Budgeting is an essential part of any company’s success and one of a finance leader’s central, and most challenging, responsibilities. A good, accurate budget is achieved through a combination of technologies and processes, with advances in big data and cloud technology, for example, all making it far easier in recent years.
While these are all still vital, budgeting is also increasingly coming down to collaboration between finance and all other business departments, as organizations move away from a top-down to bottom-up model.
Collaborative budgeting traditionally involves every level of management throughout the creation of the budget, negotiating with them from draft through to completion. For example, in some models, leadership may just communicate the strategic plan, objectives and goals down to budgeting managers and allow them to use their individual area of expertise and experience to build a budget designed to meet them. The idea rests on the central conceit that managers are doing a job on a day-to-day basis and therefore they are likely to have a better understanding of what is achievable and any events that could arise in the forthcoming period to impact this. It is not a new phenomenon, and finance leaders have always sought the input of their colleagues. What is changing is the degree to which their input around how best to use funds is being sought, as well as an expansion outside higher-level employees down the ranks, with far more engagement occurring with lower-level employees.
There are many benefits to a more collaborative budgeting process. Firstly, it is more agile. When you are trying to react quickly to market volatility, working together helps to ensure quicker adjustments. It also greatly empowers all employees impacted by a budget, preventing the development of an us-versus-them culture and encouraging transparency and therefore a higher degree of trust. There is a significant body of research to suggest that mutual trust between leadership and employees not only helps to drive an effective collaborative budgeting system, it also better fosters teamwork, cohesiveness, and trust, all of which are vital to the success of the overall business. The increased transparency will also motivate greater efforts by employees to achieve their predictions as they have some degree of ownership over the figures. It also means they have to take more accountability for their decisions.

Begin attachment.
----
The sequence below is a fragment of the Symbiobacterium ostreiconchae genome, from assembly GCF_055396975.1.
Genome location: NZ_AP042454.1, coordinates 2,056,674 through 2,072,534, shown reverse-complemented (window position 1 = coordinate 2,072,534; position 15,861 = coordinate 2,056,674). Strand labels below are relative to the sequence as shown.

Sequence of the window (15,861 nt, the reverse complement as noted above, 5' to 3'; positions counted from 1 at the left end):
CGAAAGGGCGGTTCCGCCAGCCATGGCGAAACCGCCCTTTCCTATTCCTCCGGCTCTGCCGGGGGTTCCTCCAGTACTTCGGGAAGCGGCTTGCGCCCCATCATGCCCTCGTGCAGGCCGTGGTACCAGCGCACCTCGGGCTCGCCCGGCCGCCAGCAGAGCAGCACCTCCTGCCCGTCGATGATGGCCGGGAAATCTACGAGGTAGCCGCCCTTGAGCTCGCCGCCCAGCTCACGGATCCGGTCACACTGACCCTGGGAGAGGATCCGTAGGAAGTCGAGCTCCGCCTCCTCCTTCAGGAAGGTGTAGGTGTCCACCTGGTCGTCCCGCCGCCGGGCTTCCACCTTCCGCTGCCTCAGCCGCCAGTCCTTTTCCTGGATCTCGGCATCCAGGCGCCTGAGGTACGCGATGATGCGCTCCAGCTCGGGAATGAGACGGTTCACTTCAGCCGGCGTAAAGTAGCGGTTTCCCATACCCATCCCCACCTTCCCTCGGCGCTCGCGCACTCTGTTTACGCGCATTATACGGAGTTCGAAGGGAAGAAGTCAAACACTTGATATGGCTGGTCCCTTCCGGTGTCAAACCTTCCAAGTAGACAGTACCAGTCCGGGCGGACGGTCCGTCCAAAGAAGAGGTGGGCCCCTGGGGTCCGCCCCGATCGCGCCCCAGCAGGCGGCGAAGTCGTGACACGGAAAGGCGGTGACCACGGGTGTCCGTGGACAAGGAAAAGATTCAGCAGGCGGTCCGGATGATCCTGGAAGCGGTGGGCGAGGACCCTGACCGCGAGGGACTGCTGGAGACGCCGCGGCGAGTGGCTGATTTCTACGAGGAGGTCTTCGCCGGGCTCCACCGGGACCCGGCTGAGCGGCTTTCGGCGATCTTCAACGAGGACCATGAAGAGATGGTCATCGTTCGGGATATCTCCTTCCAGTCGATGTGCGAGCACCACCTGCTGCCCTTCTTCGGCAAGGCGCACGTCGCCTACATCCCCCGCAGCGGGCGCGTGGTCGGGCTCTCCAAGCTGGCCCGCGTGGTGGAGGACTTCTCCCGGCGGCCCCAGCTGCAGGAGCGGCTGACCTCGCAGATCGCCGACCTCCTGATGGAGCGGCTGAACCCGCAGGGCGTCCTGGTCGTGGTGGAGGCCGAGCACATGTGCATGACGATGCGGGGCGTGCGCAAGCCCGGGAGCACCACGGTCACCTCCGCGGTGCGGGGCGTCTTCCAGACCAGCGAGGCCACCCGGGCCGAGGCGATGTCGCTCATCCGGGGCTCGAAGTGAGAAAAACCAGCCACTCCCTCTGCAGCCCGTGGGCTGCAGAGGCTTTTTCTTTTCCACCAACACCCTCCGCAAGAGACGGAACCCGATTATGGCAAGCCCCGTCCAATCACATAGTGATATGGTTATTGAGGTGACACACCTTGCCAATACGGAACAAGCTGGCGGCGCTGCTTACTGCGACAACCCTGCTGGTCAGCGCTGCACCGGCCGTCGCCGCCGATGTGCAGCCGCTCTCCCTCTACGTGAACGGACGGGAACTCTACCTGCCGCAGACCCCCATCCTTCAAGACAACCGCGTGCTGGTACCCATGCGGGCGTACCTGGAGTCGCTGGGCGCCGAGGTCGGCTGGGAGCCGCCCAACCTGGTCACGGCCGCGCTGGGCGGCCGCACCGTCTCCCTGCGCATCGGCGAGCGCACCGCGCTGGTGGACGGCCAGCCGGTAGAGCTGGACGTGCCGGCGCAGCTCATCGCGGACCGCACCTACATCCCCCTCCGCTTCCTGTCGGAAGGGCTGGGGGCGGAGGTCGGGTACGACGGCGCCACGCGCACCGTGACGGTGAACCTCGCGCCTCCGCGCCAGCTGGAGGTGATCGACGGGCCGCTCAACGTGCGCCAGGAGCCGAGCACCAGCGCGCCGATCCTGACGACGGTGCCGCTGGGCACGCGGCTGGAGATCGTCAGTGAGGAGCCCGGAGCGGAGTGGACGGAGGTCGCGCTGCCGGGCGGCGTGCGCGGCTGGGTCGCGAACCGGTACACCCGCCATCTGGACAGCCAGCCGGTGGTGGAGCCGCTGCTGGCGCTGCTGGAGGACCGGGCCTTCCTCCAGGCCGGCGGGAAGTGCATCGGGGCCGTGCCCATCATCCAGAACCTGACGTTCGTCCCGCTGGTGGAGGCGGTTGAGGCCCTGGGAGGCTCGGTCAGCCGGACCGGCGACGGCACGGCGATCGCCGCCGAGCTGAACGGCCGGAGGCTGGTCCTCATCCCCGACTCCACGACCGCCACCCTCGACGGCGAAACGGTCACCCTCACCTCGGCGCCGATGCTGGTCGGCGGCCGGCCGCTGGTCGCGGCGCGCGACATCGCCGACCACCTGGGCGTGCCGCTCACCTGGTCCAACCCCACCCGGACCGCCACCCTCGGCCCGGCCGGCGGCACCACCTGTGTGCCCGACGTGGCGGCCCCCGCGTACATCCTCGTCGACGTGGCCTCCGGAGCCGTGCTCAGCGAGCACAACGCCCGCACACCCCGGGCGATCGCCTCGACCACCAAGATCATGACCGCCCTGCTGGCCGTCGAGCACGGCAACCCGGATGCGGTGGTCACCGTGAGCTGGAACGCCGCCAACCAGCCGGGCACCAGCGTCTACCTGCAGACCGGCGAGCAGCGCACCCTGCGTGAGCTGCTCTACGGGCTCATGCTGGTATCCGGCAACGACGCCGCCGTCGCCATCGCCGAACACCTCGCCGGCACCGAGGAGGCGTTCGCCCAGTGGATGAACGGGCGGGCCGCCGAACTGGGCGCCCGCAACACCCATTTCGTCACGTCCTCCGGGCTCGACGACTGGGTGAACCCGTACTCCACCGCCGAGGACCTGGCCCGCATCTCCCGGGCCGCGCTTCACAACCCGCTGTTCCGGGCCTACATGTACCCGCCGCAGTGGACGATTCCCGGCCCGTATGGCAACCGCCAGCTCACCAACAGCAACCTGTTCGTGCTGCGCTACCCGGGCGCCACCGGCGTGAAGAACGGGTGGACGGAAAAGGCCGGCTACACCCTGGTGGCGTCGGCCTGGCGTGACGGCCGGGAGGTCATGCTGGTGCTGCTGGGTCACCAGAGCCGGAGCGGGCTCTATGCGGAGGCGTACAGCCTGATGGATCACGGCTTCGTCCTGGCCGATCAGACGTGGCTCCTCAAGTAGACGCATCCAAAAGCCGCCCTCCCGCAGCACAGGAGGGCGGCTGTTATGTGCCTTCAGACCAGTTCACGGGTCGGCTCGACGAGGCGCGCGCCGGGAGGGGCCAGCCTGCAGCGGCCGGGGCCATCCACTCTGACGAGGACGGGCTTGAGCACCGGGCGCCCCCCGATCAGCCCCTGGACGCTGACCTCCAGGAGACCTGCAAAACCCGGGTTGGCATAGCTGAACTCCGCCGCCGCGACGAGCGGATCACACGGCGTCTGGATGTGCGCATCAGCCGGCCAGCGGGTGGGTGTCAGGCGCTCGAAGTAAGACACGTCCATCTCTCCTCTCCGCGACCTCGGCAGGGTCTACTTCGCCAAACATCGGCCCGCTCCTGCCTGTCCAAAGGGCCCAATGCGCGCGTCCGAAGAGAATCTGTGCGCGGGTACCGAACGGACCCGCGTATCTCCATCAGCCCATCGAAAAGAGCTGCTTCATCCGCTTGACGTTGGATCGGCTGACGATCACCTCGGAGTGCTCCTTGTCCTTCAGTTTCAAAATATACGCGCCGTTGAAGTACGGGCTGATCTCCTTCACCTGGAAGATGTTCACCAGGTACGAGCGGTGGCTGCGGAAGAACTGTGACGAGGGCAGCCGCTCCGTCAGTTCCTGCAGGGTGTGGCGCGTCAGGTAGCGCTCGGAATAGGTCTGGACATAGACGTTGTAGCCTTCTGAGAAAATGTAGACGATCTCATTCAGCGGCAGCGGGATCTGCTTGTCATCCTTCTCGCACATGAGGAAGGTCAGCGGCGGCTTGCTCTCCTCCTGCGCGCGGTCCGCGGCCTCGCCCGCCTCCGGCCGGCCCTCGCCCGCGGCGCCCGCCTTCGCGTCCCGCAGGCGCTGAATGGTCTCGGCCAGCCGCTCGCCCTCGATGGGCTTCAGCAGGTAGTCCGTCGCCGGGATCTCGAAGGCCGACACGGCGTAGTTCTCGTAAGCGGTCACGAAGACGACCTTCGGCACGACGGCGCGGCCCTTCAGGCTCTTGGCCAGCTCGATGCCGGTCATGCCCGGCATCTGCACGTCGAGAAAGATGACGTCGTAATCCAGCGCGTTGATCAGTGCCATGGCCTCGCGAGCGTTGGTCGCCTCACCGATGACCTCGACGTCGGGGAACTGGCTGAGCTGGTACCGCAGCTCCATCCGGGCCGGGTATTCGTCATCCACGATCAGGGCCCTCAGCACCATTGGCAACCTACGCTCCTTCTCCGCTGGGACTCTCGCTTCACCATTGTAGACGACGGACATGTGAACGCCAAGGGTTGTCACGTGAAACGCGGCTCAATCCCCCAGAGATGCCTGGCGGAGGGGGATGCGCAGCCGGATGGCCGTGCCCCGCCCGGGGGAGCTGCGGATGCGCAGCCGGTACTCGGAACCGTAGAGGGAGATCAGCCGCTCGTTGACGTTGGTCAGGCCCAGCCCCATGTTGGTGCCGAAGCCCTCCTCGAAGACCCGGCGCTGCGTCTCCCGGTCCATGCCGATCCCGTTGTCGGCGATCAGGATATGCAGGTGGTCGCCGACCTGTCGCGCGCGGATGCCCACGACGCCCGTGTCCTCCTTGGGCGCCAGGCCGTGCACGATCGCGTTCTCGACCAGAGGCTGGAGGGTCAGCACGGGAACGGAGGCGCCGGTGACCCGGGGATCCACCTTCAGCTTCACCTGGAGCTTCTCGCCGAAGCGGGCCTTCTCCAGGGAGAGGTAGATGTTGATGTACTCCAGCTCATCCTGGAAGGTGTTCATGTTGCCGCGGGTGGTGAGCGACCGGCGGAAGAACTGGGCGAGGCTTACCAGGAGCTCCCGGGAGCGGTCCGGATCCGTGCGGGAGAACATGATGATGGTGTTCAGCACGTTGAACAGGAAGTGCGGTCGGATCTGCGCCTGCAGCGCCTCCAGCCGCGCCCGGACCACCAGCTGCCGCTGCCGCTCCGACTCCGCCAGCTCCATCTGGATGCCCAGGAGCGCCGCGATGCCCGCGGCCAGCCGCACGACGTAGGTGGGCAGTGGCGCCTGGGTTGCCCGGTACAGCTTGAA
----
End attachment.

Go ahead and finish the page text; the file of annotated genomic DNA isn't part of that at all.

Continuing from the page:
While the benefits are persuasive, however, it is not an easy process. Curt Koltz, Finance Director, Nonprofits Assistance Fund, notes that, ‘A budget is just another version of a mission statement or strategic plan expressed in a different language, the language of numbers. In order for this to be true in practice, a budget must be the cumulative effort of all who implement the organization’s mission, including key leaders from all areas of the organization. The idea of including this many people in the budgeting process might be daunting for some financial leaders.’ It may be that finance leaders feel they are losing control and are unwilling to cede what is a large part of their function in the organization. There can also arise differences in what exactly a collaborative budget entails. I spoke recently with a more senior CFO whose new controller had complained to him that the budget was not as collaborative as she had experienced in her prior roles. He felt that he had encouraged participation as much as was needed, while she, perhaps because she was from a younger generation, did not. By talking through their problems, they came to realize that it was simply a difference in definition and worked together to reach a point where they were both happy.
There are also a number of practical challenges to overcome. Collaborative budgeting is a communication-led process, and therefore comes with any of the pitfalls of any communication-led processes. It requires proactive, positive communication – ensuring the strategic plan and objectives are communicated and that every includes them when making any budgeting decision. It also needs lower-level employees to properly explain the reasoning behind their decisions and understand the limitations around company resources. Some may attempt to manipulate budgets and resource allocation to their benefit, and doing both of these things should help keep them on the straight and narrow.
Ultimately though, it is a bottom-up, collaborative approach to budgeting that best leads to an achievable budget, with more accurate figures and a workforce more inspired to meet them. Although it may take a greater investment in time, the pros far outweigh the cons, and it should be considered.